EDUCATION

San Francisco Leads The Way In Free Community Education

San Francisco has become the first city to offer free community college tuition to all residents, an idea first put mooted by Vermont Sen. Bernard Sanders during the 2016 presidential election campaign.

San Francisco is partnering with a community college to offer free tuition to city residents starting next fall.

Ed Lee, San Francisco’s Mayor, announced in a news release that the city will be allocating 5.4 million dollars annually towards enrollment and other expenses for City College of San Francisco students, making it the first city in the nation to offer free tuition to residents.

Additionally, the new program will offer financial assistance for low-income students with a grant to fund books, transportation, health fees, and other expenses.

“As a child of working-class immigrants, I know first-hand the importance of a college education and the struggles to pay for it,” said Mayor Lee.

He further said, “Working together, we found an economic plan that would make City College accessible to our city residents and give additional support to those students struggling the most. This commitment will provide our residents the opportunity to attend college, continue to learn and create better lives for themselves. This is an investment in our youth, in our city and in our future.”

Supervisor of the San Francisco’s Board of Education Jane Kim also supported the move of offering free education to the city’s residents.

She said, “A little over a year ago, we set out to establish the nation’s most progressive program for universal free higher education that would be inclusive of all San Franciscans. Today, we can and should celebrate what is truly the people’s victory because this would not be happening without the partnership of educators, students, labor, and every San Franciscan who supports the idea that K-14 education is the key to opportunity.”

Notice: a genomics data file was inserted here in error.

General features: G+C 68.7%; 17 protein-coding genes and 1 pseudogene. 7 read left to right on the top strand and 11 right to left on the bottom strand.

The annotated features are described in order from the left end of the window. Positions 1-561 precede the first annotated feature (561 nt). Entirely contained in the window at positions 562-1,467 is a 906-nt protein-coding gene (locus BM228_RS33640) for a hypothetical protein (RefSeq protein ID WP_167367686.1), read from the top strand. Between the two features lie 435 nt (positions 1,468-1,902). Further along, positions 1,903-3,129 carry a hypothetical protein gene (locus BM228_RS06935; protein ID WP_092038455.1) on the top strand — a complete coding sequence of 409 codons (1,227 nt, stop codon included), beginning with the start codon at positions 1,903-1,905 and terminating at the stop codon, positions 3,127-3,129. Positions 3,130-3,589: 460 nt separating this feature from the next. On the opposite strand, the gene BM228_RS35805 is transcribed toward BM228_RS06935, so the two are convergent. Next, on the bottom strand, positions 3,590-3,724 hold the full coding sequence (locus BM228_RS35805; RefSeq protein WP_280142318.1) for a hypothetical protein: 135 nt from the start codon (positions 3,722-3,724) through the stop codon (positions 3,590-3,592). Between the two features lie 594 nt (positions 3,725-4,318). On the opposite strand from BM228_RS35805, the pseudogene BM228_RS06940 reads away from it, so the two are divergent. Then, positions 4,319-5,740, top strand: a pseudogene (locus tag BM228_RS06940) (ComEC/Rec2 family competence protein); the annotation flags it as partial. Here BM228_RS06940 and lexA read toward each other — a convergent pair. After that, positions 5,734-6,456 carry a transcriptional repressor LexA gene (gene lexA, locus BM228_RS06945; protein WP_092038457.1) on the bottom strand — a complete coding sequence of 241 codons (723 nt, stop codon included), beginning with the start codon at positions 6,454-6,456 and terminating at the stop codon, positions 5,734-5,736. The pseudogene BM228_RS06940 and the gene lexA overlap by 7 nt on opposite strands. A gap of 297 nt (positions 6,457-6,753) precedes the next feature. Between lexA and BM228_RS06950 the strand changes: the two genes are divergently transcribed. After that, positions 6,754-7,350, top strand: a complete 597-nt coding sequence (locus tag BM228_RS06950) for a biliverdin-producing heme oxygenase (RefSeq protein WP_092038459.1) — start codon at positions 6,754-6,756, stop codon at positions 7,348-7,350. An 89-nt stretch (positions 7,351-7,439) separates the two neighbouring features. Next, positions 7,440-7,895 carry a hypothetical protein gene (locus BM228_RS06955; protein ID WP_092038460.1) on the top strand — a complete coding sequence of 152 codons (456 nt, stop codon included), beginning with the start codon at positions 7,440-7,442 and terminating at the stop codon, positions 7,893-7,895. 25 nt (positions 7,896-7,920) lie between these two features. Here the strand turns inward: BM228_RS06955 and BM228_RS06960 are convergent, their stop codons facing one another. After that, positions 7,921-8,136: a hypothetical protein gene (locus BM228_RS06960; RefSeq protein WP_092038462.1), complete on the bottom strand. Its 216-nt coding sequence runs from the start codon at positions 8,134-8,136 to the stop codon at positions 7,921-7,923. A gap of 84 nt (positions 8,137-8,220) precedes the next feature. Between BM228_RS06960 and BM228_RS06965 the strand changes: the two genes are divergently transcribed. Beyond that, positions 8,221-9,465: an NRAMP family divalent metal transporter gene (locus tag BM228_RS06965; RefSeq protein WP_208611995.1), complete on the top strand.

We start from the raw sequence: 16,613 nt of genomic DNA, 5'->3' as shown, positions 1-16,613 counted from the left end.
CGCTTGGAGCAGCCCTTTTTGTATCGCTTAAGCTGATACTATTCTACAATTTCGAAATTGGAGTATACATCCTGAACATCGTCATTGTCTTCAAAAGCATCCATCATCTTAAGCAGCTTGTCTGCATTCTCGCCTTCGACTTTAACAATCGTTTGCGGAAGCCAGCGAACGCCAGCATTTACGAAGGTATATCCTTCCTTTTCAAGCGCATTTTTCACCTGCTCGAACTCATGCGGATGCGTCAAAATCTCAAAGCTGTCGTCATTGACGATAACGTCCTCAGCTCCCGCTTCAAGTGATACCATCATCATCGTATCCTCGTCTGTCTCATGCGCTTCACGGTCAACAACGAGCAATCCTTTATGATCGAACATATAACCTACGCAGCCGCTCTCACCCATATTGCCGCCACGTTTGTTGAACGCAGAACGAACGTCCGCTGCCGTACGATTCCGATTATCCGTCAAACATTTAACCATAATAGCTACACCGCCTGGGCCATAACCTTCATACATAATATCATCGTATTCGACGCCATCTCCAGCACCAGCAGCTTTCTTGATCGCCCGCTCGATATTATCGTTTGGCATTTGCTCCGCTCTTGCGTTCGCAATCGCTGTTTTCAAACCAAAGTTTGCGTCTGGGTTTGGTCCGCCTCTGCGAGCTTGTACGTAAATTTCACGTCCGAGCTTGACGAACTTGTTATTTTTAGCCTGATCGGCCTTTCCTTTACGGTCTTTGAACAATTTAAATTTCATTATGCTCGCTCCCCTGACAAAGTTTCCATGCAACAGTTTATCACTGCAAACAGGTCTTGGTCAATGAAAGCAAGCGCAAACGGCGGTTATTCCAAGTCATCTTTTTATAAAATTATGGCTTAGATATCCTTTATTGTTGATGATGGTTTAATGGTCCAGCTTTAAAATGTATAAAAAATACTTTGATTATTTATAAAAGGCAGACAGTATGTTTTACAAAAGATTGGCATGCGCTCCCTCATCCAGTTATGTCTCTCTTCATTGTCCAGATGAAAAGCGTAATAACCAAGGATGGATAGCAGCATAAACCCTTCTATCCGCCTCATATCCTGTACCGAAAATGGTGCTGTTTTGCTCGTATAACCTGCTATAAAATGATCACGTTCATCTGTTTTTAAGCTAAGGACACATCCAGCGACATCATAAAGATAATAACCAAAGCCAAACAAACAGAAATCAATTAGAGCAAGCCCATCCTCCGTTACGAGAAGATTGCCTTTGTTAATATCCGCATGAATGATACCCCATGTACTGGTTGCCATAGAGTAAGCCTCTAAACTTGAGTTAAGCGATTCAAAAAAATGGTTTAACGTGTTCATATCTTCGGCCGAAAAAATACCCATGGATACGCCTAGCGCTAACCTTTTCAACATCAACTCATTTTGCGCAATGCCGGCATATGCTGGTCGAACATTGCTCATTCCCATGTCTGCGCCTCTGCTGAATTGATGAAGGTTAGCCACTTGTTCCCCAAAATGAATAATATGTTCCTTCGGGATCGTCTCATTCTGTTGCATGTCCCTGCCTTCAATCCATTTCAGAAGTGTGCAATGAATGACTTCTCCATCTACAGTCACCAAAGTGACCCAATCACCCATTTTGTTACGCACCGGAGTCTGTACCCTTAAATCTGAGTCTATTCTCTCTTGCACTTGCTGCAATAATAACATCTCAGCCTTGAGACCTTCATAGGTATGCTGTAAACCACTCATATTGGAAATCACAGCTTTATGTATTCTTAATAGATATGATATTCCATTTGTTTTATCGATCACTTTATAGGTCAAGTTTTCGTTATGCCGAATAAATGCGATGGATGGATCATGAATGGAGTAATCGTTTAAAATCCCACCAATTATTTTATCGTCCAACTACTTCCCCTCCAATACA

The City’s $5.4 million per year plan will allow for the following:

  • Free tuition for all students who are California residents living in San Francisco
  • $500 annually to full-time students that have a Board of Governors (BOG) fee waiver to use for books, transportation, supplies, and health fees. ($250 per fall and spring semester)
  • $200 annually to part-time students who have a BOG fee waiver to use for books, transportation, supplies, and health fees. ($100 per fall and spring semester).
  • The plan will also provide City College with a one-time amount of $500,000 (funded already in FY16-17) for capacity and systems to implement the plan.

Overall, the program could provide some form of assistance to 28,000 to 30,000 students, according to a press report.

Pollyanna Davy, Readers Bureau, Fellow

Edited by Jesus Chan

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